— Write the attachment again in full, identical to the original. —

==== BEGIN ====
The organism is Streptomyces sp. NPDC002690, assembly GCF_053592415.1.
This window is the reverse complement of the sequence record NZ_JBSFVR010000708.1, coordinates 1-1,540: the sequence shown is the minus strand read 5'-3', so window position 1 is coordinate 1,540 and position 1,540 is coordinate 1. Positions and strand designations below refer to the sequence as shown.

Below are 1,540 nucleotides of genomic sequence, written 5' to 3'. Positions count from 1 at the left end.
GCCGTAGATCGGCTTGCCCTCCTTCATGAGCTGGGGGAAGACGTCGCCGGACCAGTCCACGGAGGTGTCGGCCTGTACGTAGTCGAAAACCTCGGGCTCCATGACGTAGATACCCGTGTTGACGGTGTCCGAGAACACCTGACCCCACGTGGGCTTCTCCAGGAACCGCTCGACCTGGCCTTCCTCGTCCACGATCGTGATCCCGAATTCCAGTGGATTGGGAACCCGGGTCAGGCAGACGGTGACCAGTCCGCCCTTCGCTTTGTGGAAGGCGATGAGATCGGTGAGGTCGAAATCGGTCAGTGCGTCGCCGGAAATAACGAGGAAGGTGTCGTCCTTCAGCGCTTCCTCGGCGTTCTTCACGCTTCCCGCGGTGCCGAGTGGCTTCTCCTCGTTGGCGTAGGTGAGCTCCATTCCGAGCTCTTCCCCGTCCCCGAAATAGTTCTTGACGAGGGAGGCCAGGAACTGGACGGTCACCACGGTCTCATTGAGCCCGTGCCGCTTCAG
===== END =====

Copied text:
The organism is Streptomyces sp. NPDC002690, assembly GCF_053592415.1.
This window is the reverse complement of the sequence record NZ_JBSFVR010000708.1, coordinates 1-1,540: the sequence shown is the minus strand read 5'-3', so window position 1 is coordinate 1,540 and position 1,540 is coordinate 1. Positions and strand designations below refer to the sequence as shown.

Below are 1,540 nucleotides of genomic sequence, written 5' to 3'. Positions count from 1 at the left end.
GCCGTAGATCGGCTTGCCCTCCTTCATGAGCTGGGGGAAGACGTCGCCGGACCAGTCCACGGAGGTGTCGGCCTGTACGTAGTCGAAAACCTCGGGCTCCATGACGTAGATACCCGTGTTGACGGTGTCCGAGAACACCTGACCCCACGTGGGCTTCTCCAGGAACCGCTCGACCTGGCCTTCCTCGTCCACGATCGTGATCCCGAATTCCAGTGGATTGGGAACCCGGGTCAGGCAGACGGTGACCAGTCCGCCCTTCGCTTTGTGGAAGGCGATGAGATCGGTGAGGTCGAAATCGGTCAGTGCGTCGCCGGAAATAACGAGGAAGGTGTCGTCCTTCAGCGCTTCCTCGGCGTTCTTCACGCTTCCCGCGGTGCCGAGTGGCTTCTCCTCGTTGGCGTAGGTGAGCTCCATTCCGAGCTCTTCCCCGTCCCCGAAATAGTTCTTGACGAGGGAGGCCAGGAACTGGACGGTCACCACGGTCTCATTGAGCCCGTGCCGCTTCAG